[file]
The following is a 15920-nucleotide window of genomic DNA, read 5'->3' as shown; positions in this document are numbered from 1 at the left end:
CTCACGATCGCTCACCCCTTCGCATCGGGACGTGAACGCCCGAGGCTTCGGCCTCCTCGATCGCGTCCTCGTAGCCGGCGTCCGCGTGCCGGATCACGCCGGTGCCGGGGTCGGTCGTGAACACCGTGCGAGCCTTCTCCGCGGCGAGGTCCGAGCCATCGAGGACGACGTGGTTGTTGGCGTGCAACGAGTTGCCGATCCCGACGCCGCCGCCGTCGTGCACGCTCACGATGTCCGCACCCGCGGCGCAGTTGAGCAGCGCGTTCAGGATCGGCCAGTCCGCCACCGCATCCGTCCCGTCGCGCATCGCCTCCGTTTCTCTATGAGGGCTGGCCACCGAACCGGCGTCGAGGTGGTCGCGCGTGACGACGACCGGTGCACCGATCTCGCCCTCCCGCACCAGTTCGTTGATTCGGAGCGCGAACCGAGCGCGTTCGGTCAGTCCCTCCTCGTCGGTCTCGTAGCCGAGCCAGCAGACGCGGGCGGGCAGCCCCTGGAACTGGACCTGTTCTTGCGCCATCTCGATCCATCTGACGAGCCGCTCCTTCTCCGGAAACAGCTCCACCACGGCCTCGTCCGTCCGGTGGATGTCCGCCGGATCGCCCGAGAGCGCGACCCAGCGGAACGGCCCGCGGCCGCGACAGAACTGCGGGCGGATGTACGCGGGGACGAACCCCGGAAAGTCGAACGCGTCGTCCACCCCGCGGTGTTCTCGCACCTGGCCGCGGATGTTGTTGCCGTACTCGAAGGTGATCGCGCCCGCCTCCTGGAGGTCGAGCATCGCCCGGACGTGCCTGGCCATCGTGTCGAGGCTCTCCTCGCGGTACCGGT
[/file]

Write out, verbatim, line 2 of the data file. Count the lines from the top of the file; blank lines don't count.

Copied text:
CTCACGATCGCTCACCCCTTCGCATCGGGACGTGAACGCCCGAGGCTTCGGCCTCCTCGATCGCGTCCTCGTAGCCGGCGTCCGCGTGCCGGATCACGCCGGTGCCGGGGTCGGTCGTGAACACCGTGCGAGCCTTCTCCGCGGCGAGGTCCGAGCCATCGAGGACGACGTGGTTGTTGGCGTGCAACGAGTTGCCGATCCCGACGCCGCCGCCGTCGTGCACGCTCACGATGTCCGCACCCGCGGCGCAGTTGAGCAGCGCGTTCAGGATCGGCCAGTCCGCCACCGCATCCGTCCCGTCGCGCATCGCCTCCGTTTCTCTATGAGGGCTGGCCACCGAACCGGCGTCGAGGTGGTCGCGCGTGACGACGACCGGTGCACCGATCTCGCCCTCCCGCACCAGTTCGTTGATTCGGAGCGCGAACCGAGCGCGTTCGGTCAGTCCCTCCTCGTCGGTCTCGTAGCCGAGCCAGCAGACGCGGGCGGGCAGCCCCTGGAACTGGACCTGTTCTTGCGCCATCTCGATCCATCTGACGAGCCGCTCCTTCTCCGGAAACAGCTCCACCACGGCCTCGTCCGTCCGGTGGATGTCCGCCGGATCGCCCGAGAGCGCGACCCAGCGGAACGGCCCGCGGCCGCGACAGAACTGCGGGCGGATGTACGCGGGGACGAACCCCGGAAAGTCGAACGCGTCGTCCACCCCGCGGTGTTCTCGCACCTGGCCGCGGATGTTGTTGCCGTACTCGAAGGTGATCGCGCCCGCCTCCTGGAGGTCGAGCATCGCCCGGACGTGCCTGGCCATCGTGTCGAGGCTCTCCTCGCGGTACCGGT